Lovelady v. Astrue

Filing 21

MEMORANDUM AND ORDER IT IS HEREBY ORDERED that the relief which Lovelady seeks in his Complaint and Brief in Support of Plaintiffs Complaint is GRANTED in part and DENIED in part. [Docs.1, 17] 17 IT IS FURTHER ORDERED that this action is REVERSED and REMANDED to the Commissioner for consultative examination and a new determination consistent with this opinion.IT IS FURTHER ORDERED that a Judgment of Reversal and Remand will be filedcontemporaneously with this Memorandum and Order remanding th is case to the Commissioner of Social Security for further consideration pursuant to 42 U.S.C. § 405(g), sentence 4. IT IS FURTHER ORDERED that the Clerk of Court shall substitute Carolyn W. Colvin for Michael J. Astrue in the court record of this case. Signed by Magistrate Judge Nannette A. Baker on 9/25/13. (CLA)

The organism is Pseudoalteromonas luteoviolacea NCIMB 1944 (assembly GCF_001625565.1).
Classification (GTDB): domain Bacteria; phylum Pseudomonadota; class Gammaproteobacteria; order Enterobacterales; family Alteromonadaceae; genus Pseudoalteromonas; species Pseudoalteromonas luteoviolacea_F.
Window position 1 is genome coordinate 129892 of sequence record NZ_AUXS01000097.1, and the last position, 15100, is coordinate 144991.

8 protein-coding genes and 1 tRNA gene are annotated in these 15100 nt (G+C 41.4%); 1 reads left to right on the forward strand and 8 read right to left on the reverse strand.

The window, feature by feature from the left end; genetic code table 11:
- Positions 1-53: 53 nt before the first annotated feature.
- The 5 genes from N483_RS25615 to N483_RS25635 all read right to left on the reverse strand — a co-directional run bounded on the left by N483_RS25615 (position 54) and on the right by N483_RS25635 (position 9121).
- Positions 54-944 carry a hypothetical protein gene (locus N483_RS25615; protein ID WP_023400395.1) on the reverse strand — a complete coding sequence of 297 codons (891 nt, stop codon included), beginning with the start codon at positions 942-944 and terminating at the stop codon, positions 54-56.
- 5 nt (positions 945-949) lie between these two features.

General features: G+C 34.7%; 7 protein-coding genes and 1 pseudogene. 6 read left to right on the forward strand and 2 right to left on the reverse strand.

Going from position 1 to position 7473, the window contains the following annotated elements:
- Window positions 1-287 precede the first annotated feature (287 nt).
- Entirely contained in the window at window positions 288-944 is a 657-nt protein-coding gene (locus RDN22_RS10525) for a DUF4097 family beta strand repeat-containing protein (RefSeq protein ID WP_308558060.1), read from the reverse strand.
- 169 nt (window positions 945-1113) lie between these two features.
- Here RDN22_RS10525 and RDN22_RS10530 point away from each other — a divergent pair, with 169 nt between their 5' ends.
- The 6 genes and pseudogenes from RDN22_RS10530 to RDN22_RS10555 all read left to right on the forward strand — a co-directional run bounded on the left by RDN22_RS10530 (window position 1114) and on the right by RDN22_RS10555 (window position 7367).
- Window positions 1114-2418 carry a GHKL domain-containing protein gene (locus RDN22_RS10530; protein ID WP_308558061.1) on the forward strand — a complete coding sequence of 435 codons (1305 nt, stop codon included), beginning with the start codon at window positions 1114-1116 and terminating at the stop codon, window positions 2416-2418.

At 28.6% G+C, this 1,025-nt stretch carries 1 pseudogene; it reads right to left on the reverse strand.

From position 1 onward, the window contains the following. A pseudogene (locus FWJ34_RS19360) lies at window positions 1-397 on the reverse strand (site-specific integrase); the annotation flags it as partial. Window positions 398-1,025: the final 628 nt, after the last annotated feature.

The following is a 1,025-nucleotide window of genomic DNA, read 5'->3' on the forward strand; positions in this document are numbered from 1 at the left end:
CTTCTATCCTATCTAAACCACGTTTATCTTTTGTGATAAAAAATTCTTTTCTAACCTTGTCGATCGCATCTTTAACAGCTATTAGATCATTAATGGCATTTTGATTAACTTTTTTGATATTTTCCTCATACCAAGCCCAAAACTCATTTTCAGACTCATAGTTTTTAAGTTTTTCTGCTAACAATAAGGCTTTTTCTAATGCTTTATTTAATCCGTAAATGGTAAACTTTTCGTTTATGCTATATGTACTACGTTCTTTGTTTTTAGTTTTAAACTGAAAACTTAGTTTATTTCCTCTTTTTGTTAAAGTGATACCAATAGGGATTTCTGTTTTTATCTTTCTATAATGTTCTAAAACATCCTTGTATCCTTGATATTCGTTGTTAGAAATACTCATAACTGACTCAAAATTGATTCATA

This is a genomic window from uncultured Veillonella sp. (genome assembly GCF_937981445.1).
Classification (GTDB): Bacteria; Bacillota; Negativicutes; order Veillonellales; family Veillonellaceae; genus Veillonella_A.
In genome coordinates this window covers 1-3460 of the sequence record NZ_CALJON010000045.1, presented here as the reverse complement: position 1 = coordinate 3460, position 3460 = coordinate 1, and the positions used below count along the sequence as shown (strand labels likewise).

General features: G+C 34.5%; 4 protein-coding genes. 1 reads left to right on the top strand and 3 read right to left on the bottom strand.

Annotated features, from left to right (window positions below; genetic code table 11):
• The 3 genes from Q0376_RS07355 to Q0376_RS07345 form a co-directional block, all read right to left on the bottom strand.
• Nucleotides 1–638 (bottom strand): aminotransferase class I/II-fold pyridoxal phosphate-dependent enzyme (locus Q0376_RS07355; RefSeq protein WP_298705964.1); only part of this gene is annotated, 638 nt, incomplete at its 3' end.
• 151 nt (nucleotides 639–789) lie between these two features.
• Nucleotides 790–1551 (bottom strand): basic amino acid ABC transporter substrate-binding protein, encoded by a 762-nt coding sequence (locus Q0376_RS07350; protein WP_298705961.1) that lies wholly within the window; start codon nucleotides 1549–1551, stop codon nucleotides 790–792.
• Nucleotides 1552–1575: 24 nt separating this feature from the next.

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UNITED STATES DISTRICT COURT EASTERN DISTRICT OF MISSOURI EASTERN DIVISION RANDY LOVELADY, Plaintiff, v. CAROLYN W. COLVIN1, Acting Commissioner of Social Security, Defendant. ) ) ) ) ) ) ) ) ) ) Case No. 4:11-CV-1922-NAB MEMORANDUM AND ORDER This is an action under Title 42 U.S.C. § 405(g) for judicial review of the Commissioner’s final decision denying Randy Lovelady’s (“Lovelady”) application for disability insurance benefits under Title II of the Social Security Act and Supplemental Security Income (“SSI”) under Title XVI of the Social Security Act. Lovelady alleges disability due to discogenic and degenerative disorders of the back, coronary artery disease (“CAD”), and asthma. [Doc. 1]. The parties consented to the jurisdiction of the undersigned United States Magistrate Judge pursuant to 28 U.S.C. § 636(c)(1). [Doc. 7]. I. Procedural History On August 28, 2007, Lovelady completed his applications for disability insurance benefits and SSI. (Tr. 55-58, 213-217.) The Social Security Administration (“SSA”) denied Lovelady’s claim and he timely filed a request for a hearing before an Administrative Law Judge (“ALJ”). (Tr. 184-189.) The SSA granted Lovelady’s request and a hearing was held on 1 At the time this case was filed, Michael J. Astrue was the Commissioner of Social Security. Carolyn W. Colvin became the Acting Commissioner of Social Security on February 14, 2013. When a public officer ceases to hold office while an action is pending, the officer’s successor is automatically substituted as a party. Fed. R. Civ. P. 25(d). Later proceedings should be in the substituted party’s name and the Court may order substitution at any time. Id. The Court will order the Clerk of Court to substitute Carolyn W. Colvin for Michael J. Astrue in this matter. December 30, 2008. (Tr. 166-170, 710-762.) The ALJ issued a decision upholding the denial of benefits on January 14, 2009. (Tr. 26-36.) Lovelady requested review of the ALJ’s decision by the Appeals Council (Tr. 136.) On May 21, 2010, the Appeals Council granted his request and remanded the case for further proceedings before the ALJ. (Tr. 69-72.) The ALJ held a supplemental hearing on September 21, 2010, and again issued a decision denying benefits to Lovelady. (Tr. 10-18, 670-709.) Lovelady requested review of the ALJ’s second decision and the Appeals Council denied his request for review. (Tr. 3-6.) The decision of the ALJ thus stands as the final decision of the Commissioner. See Sims v. Apfel, 530 U.S. 103, 107 (2000). Lovelady filed this appeal on November 4, 2011. [Doc. 1.] The Commissioner filed an Answer. [Doc. 11] Lovelady filed a Brief in Support of the Complaint. [Doc. 17.] The Commissioner filed a Brief in Support of the Answer. [Doc. 20.] The Court has reviewed the parties’ briefs, the decision of the ALJ, the transcript of the hearing, and the additional medical and documentary evidence in the record. The complete set of facts and arguments are presented in the parties’ briefs, and are repeated here only to the extent necessary. II. Standard of Review The Social Security Act defines disability as an “inability to engage in any substantial gainful activity by reason of any medically determinable physical impairment which can be expected to result in death or has lasted or can be expected to last for a continuous period of not less than 12 months.” 42 U.S.C. § 416(i)(1)(A); 42 U.S.C. § 423(d)(1)(A). The Social Security Administration uses a five-step analysis to determine whether a claimant seeking disability benefits is in fact disabled. 20 C.F.R. §§ 404.1520(a), 416.920(a). First, the claimant must not be engaged in substantial gainful activity. 20 C.F.R. §§ 404.1520(a), 2 416.920(a). Second, the claimant must establish that he or she has an impairment or combination of impairments that significantly limits his or her ability to perform basic work activities. 20 C.F.R. §§ 404.1520(c), 416.920(c). Third, the claimant must establish that his or her impairment meets or equals an impairment listed in the appendix to the applicable regulations. 20 C.F.R. §§ 404.1520(d), 416.920(d). Fourth, the claimant must establish that the impairment prevents him or her from doing past relevant work. 20 C.F.R. §§ 404.1520(f), 416.920(f). At step five, the burden shifts to the Commissioner to establish that the claimant maintains the residual functional capacity to perform a significant number of jobs in the national economy. Singh v. Apfel, 222 F.3d 448, 451 (8th Cir. 2000). If the claimant satisfies all of the criteria under the five-step evaluation, the ALJ will find the claimant to be disabled. 20 C.F.R. §§ 404.1520(a)(4)(v), 416.920(a)(4)(v). The court reviews the ALJ’s decision to determine whether the factual findings are supported by substantial evidence. 42 U.S.C.A. § 405(g). Substantial evidence is less than a preponderance, but enough that a reasonable mind would find adequate support for the ALJ’s decision. Smith v. Shalala, 31 F.3d 715, 717 (8th Cir. 1994). Therefore, even if this court finds that there is a preponderance of evidence against the weight of the ALJ’s decision, the decision must be affirmed if it is supported by substantial evidence. Clark v. Heckler, 733 F.2d 65, 68 (8th Cir. 1984). An administrative decision is not subject to reversal simply because some evidence may support the opposite conclusion. Gwathney v. Chater, 104 F.3d 1043, 1045 (8th Cir. 1997). To determine whether the ALJ’s final decision is supported by substantial evidence, the Court is required to review the administrative record as a whole and to consider: 1. The findings of credibility made by the ALJ; 2. The education, background, work history, and age of the claimant; 3 3. The medical evidence given by the claimant’s treating physicians’; 4. The subjective complaints of pain and description of the claimant’s physical activity and impairment; 5. The corroboration by third parties of the claimant’s physical impairment; 6. The testimony of vocational experts based upon prior hypothetical questions which fairly set forth the claimant’s physical impairment; and 7. The testimony of consulting physicians. Brand v. Sec’y of Dept. of Health, Educ. & Welfare, 623 F.2d 523, 527 (8th Cir. 1980). III. Decision of the ALJ The ALJ determined that Lovelady met the insured status requirements of the SSA on September 4, 2001, but was no longer insured after December 31, 2006 and therefore must show disability on or before December 31, 2006 for disability insurance benefits. (Tr. 12.) He found that Lovelady has not engaged in substantial gainful activity since September 4, 2001. Id. The ALJ determined that Lovelady had the severe impairments of discogenic and degenerative disorders of the back, coronary artery disease, and asthma, however, Lovelady’s condition does not meet or medically equal a listing in 20 C.F.R. Part 404, Subpart P, Appendix 1. (Tr. 13.) Next, the ALJ also determined that Lovelady had the residual functional capacity (“RFC”) to perform a limited range of light work and a wide range of sedentary work. (Tr. 14.) The performance of light work would be limited to lifting twenty pounds occasionally and ten pounds frequently; working with a sit/stand option, occasionally balancing, stooping, crouching, kneeling, crawling, and climbing stairs or ramp; never crawling; never climbing ladders, ropes, or scaffolds; and avoiding concentrated exposure to extreme cold and heat, wetness, fumes, odors, dust, gases, vibration, hazardous heights, and hazardous machinery. (Tr. 14.) Then, the 4 ALJ found that Lovelady is unable to perform his past relevant work, but he has transferrable work skills and there are a significant number of jobs that he can perform in the national economy. (Tr. 17.) Finally, the ALJ concluded that Lovelady has not been disabled under the SSA. (Tr. 17-18.) IV. Discussion Lovelady alleges two errors on review. First, Lovelady asserts that the ALJ failed to give controlling weight to the opinion of Lovelady’s treating physician and failed to properly evaluate the opinion of the medical expert. Second, Lovelady contends the ALJ failed to properly consider Lovelady’s credibility. Dr. Eric Sollars has treated Lovelady since 2003 for lumbar sacral spine radiculopathy, failed back syndrome, chronic obstructive pulmonary disease (“COPD”), and CAD. (Tr. 496.) On December 9, 2008, Dr. Sollars completed a Physical RFC Questionnaire regarding Lovelady. (Tr. 496-500.) In the Physical RFC Questionnaire, Dr. Sollars diagnosed Lovelady with lumbar sacral spine radiculopathy, failed back syndrome, COPD, and CAD. (Tr. 496.) He determined that Lovelady was incapable of even “low stress” jobs. (Tr. 497.) He found that Lovelady’s pain and other symptoms were severe enough to frequently interfere with the attention and concentration needed to perform even simple work tasks. (Tr. 497.) Dr. Sollars also found that Lovelady could sit for forty-five minutes and stand for 10 minutes at a time and stand or walk less than two hours and sit about four hours in an eight hour work day. (Tr. 497.) Dr. Sollars determined that Lovelady would need to walk around every five minutes for five minutes at a time and take eight unscheduled breaks for twenty minutes before returning to work. (Tr. 498.) He also determined that Lovelady needs to use an assistive device while walking or standing. Id. 5 Dr. Sollars opined that Lovelady could rarely lift and carry less than ten pounds and never lift or carry over ten pounds in a competitive work situation. (Tr. 498.) He also stated that Lovelady could rarely twist, stoop, crouch, or climb stairs and never climb ladders. (Tr. 499.) Dr. Sollars opined that Lovelady was likely to be absent from work more than four days per month (Tr. 499.) The ALJ stated that the opinions in the Physical RFC Questionnaire completed by Dr. Sollars were “largely given slight weight, not only because they are inconsistent with the record as a whole, but because they are not supported by the doctor’s [own] exam results.” (Tr. 16.) The ALJ gave considerable weight to the opinion of Dr. Morris Alex, a non-examining medical expert. (Tr. 14.) Dr. Alex testified that objectively Lovelady is capable of light work and probably sedentary work, but if Lovelady’s subjective pain is considered, he would question that capability. (Tr. 697.) Dr. Alex noted that there are no positive neurological findings of the cause of Lovelady’s back pain, however, he believes that Lovelady’s doctors’ opinion that Lovelady may have scar tissue that is causing him pain not detectable by objective neurological findings is a rational decision. (Tr. 696, 698-99.) Dr. Alex and Lovelady testified that Medicaid has repeatedly denied requests to have a CAT scan performed to determine if Lovelady does indeed have scar tissue. Further, Dr. Alex opined that if scar tissue were found, Lovelady’s subjective pain complaints would become objective. (Tr. 699.) Dr. Alex also opined that Lovelady should avoid excessive heat, and cold, high humidity, and noxious fumes of all kinds, but he was unable to determine limitations regarding walking, standing, and sitting. (Tr. 69798.) Dr. Alex agreed that the side effects of medication described by Lovelady were common side effects and that smoking would not have an effect on Lovelady’s condition if it were caused by scar tissue. (Tr. 700.) 6 In making a disability determination, the ALJ shall “always consider the medical opinions in the case record together with the rest of the relevant evidence in the record.” 20 C.F.R. § 404.1527(b); see also Heino v. Astrue, 578 F.3d 873, 879 (8th Cir. 2009). “Medical opinions are statements from physicians and psychologists or other acceptable medical sources that reflect judgments about the nature and severity of [the claimant’s] impairment(s), including [the claimant’s] symptoms, diagnosis and prognosis, what [the claimant] can still do despite impairment(s), and [his or her] physical or mental restrictions.” 20 C.F.R. § 404.1527(a)(2). Social Security regulations define a treating source as “[the claimant’s] physician, psychologist, or other acceptable medical source who provides [the claimant], or has provided [the claimant], with medical treatment or evaluation and who has, or has had, an ongoing treatment relationship with [the claimant].” 20 C.F.R. § 404.1502. Generally, a treating physician’s opinion is given controlling weight, but is not inherently entitled to it. Hacker v. Barnhart, 459 F.3d 934, 937 (8th Cir. 2006). A treating physician’s opinion will be given controlling weight if the opinion is well-supported by medically acceptable clinical and laboratory diagnostic techniques and is not inconsistent with the other substantial evidence in the case record. 20 C.F.R. § 404.1527(c)(2)2; SSR 96-2p. “Whether the ALJ grants a treating physician’s opinion substantial or little weight, the regulations provide that the ALJ must ‘always give good reasons’ for the particular weight given to a treating physician’s evaluation.” Prosch v. Apfel, 201 F.3d 1010, 1013 (8th Cir. 2000); see also § 404.1527(c)(2); SSR 96-2p. The regulations require that the following factors be considered when evaluating medical opinion evidence: (1) whether source examined claimant, (2) existence of treatment relationship, (3) length of treatment relationship and frequency of examination, (4) nature and extent of treatment relationship, (5) relevant evidence supporting opinion, (6) consistency with record as a 2 At the time of the ALJ’s decision, the content of the cited regulation was codified at 20 C.F.R. §§ 404.1527(d)(2). 7 whole, (7) specialization, and (8) other factors that tend to support or contradict the opinion. 20 C.F.R. § 404.1527(c). The Court finds that the ALJ’s analysis of the opinion evidence is not supported by substantial evidence. First, the ALJ gave Dr. Alex’s opinion considerable weight. The ALJ relied upon Dr. Alex’s testimony to determine Lovelady’s RFC. Dr. Alex did not examine Lovelady and based his opinion on Lovelady’s medical records and testimony at the administrative hearing. “The opinions of doctors who have not examined the claimant ordinarily do not constitute substantial evidence on the record as a whole.” Nevland v. Apfel, 204 F.3d 853, 858 (8th Cir. 2003). Next, Dr. Alex’s testimony regarding Lovelady’s RFC is much less definitive than it is portrayed in the ALJ’s decision. Dr. Alex specifically testified that considering Lovelady’s subjective complaints of pain, he would question the ability to perform light work. (Tr. 697.) Dr. Alex also agreed that if the existence of scar tissue was confirmed, there would be objective evidence for Lovelady’s complaints of pain. (Tr. 699.) Finally, because the ALJ gave Dr. Sollars’ opinion light weight and Dr. Alex gave a less than definitive RFC determination, substantial evidence does not exist regarding whether Lovelady has the functional ability to perform work related activities. It is true that “[a] disability claimant has the burden to establish her RFC.” Masterson v. Barnhart, 363 F.3d 731, 737-38 (8th Cir. 2004). However, the ALJ has an independent duty to develop the record despite the claimant’s burden. Stormo v. Barnhart, 377 F.3d 801, 806 (8th Cir. 2004). “Some medical evidence must support the determination of the claimant’s RFC.” Eichelberger v. Barnhart, 390 F.3d 584, 591 (8th Cir. 2004). “[T]he ALJ should obtain medical evidence that addresses the claimant’s ‘ability to function in the workplace.’” Id. (quoting Nevland v. Apfel, 204 F.3d 853, 858 (8th Cir. 2003)). 8 It is not clear to the Court why a consultative examination to determine the presence of scar tissue was not ordered. In some cases, the duty to develop the record requires the ALJ to obtain additional medical evidence, such as a consultative examination of the claimant, before rendering a decision. See 20 C.F.R. § 404.1519a(b). “The ALJ is required to order medical examinations and tests only if the medical records presented to him do not give sufficient medical evidence to determine whether the claimant is disabled.” McCoy v. Astrue, 648 F.3d 605, 612 (8th Cir. 2011). Therefore, “[a]n ALJ is permitted to issue a decision without obtaining additional medical evidence so long as other evidence in the record provides a sufficient basis for the ALJ’s decision.” Anderson v. Shalala, 51 F.3d 777, 779 (8th Cir. 1995). In this case, the Court finds that the ALJ had a duty to further develop the record to obtain medical evidence to assist in the determination of the RFC in this matter. It is clear from Dr. Alex’s testimony that the presence of scar tissue would affect Dr. Alex’s testimony about Lovelady’s functional limitations. The Court also finds that it would affect the ALJ’s credibility determination that Lovelady “lacks credibility.” (Tr. 16.) V. Conclusion Based on the foregoing, the Court finds that the Commissioner’s decision should reversed and remanded for a consultative examination and medical tests to determine whether scar tissue is present. Accordingly, IT IS HEREBY ORDERED that the relief which Lovelady seeks in his Complaint and Brief in Support of Plaintiff’s Complaint is GRANTED in part and DENIED in part. [Docs. 1, 17] 9 IT IS FURTHER ORDERED that this action is REVERSED and REMANDED to the Commissioner for consultative examination and a new determination consistent with this opinion. IT IS FURTHER ORDERED that a Judgment of Reversal and Remand will be filed contemporaneously with this Memorandum and Order remanding this case to the Commissioner of Social Security for further consideration pursuant to 42 U.S.C. § 405(g), sentence 4. IT IS FURTHER ORDERED that the Clerk of Court shall substitute Carolyn W. Colvin for Michael J. Astrue in the court record of this case. Dated this 25th day of September, 2013. /s/ Nannette A. Baker NANNETTE A. BAKER UNITED STATES MAGISTRATE JUDGE 10